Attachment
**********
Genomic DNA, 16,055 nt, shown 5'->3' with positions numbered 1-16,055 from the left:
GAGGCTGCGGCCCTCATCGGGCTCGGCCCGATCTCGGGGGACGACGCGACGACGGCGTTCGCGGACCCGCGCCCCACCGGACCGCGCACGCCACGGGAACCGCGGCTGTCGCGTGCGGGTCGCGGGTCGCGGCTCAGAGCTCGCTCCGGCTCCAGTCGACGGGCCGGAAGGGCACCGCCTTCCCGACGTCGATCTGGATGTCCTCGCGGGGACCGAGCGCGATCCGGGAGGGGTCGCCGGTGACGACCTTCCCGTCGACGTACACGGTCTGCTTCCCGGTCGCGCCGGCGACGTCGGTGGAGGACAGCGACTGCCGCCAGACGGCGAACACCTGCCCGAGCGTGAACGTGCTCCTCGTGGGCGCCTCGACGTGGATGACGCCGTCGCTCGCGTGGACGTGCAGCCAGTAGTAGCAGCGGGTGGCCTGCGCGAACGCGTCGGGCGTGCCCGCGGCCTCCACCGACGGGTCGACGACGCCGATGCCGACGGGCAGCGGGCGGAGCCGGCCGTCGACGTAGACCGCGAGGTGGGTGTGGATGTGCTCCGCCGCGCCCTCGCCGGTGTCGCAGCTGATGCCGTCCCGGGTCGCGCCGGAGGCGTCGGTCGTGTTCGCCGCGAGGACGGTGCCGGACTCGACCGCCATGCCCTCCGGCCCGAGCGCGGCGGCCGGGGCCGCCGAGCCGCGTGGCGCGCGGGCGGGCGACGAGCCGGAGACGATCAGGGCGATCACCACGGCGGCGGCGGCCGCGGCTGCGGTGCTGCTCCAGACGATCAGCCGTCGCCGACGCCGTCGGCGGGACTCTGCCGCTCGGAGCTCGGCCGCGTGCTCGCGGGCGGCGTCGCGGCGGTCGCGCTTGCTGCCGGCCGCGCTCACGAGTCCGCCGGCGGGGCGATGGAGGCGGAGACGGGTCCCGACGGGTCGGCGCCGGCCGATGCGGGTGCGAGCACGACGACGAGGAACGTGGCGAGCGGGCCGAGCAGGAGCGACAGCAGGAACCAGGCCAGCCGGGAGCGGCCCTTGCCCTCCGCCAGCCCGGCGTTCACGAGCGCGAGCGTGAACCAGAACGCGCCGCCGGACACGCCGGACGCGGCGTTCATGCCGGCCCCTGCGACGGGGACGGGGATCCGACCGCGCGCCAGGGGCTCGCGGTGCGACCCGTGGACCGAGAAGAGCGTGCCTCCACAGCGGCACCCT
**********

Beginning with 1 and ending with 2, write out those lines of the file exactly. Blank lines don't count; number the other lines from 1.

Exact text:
Genomic DNA, 16,055 nt, shown 5'->3' with positions numbered 1-16,055 from the left:
GAGGCTGCGGCCCTCATCGGGCTCGGCCCGATCTCGGGGGACGACGCGACGACGGCGTTCGCGGACCCGCGCCCCACCGGACCGCGCACGCCACGGGAACCGCGGCTGTCGCGTGCGGGTCGCGGGTCGCGGCTCAGAGCTCGCTCCGGCTCCAGTCGACGGGCCGGAAGGGCACCGCCTTCCCGACGTCGATCTGGATGTCCTCGCGGGGACCGAGCGCGATCCGGGAGGGGTCGCCGGTGACGACCTTCCCGTCGACGTACACGGTCTGCTTCCCGGTCGCGCCGGCGACGTCGGTGGAGGACAGCGACTGCCGCCAGACGGCGAACACCTGCCCGAGCGTGAACGTGCTCCTCGTGGGCGCCTCGACGTGGATGACGCCGTCGCTCGCGTGGACGTGCAGCCAGTAGTAGCAGCGGGTGGCCTGCGCGAACGCGTCGGGCGTGCCCGCGGCCTCCACCGACGGGTCGACGACGCCGATGCCGACGGGCAGCGGGCGGAGCCGGCCGTCGACGTAGACCGCGAGGTGGGTGTGGATGTGCTCCGCCGCGCCCTCGCCGGTGTCGCAGCTGATGCCGTCCCGGGTCGCGCCGGAGGCGTCGGTCGTGTTCGCCGCGAGGACGGTGCCGGACTCGACCGCCATGCCCTCCGGCCCGAGCGCGGCGGCCGGGGCCGCCGAGCCGCGTGGCGCGCGGGCGGGCGACGAGCCGGAGACGATCAGGGCGATCACCACGGCGGCGGCGGCCGCGGCTGCGGTGCTGCTCCAGACGATCAGCCGTCGCCGACGCCGTCGGCGGGACTCTGCCGCTCGGAGCTCGGCCGCGTGCTCGCGGGCGGCGTCGCGGCGGTCGCGCTTGCTGCCGGCCGCGCTCACGAGTCCGCCGGCGGGGCGATGGAGGCGGAGACGGGTCCCGACGGGTCGGCGCCGGCCGATGCGGGTGCGAGCACGACGACGAGGAACGTGGCGAGCGGGCCGAGCAGGAGCGACAGCAGGAACCAGGCCAGCCGGGAGCGGCCCTTGCCCTCCGCCAGCCCGGCGTTCACGAGCGCGAGCGTGAACCAGAACGCGCCGCCGGACACGCCGGACGCGGCGTTCATGCCGGCCCCTGCGACGGGGACGGGGATCCGACCGCGCGCCAGGGGCTCGCGGTGCGACCCGTGGACCGAGAAGAGCGTGCCTCCACAGCGGCACCCT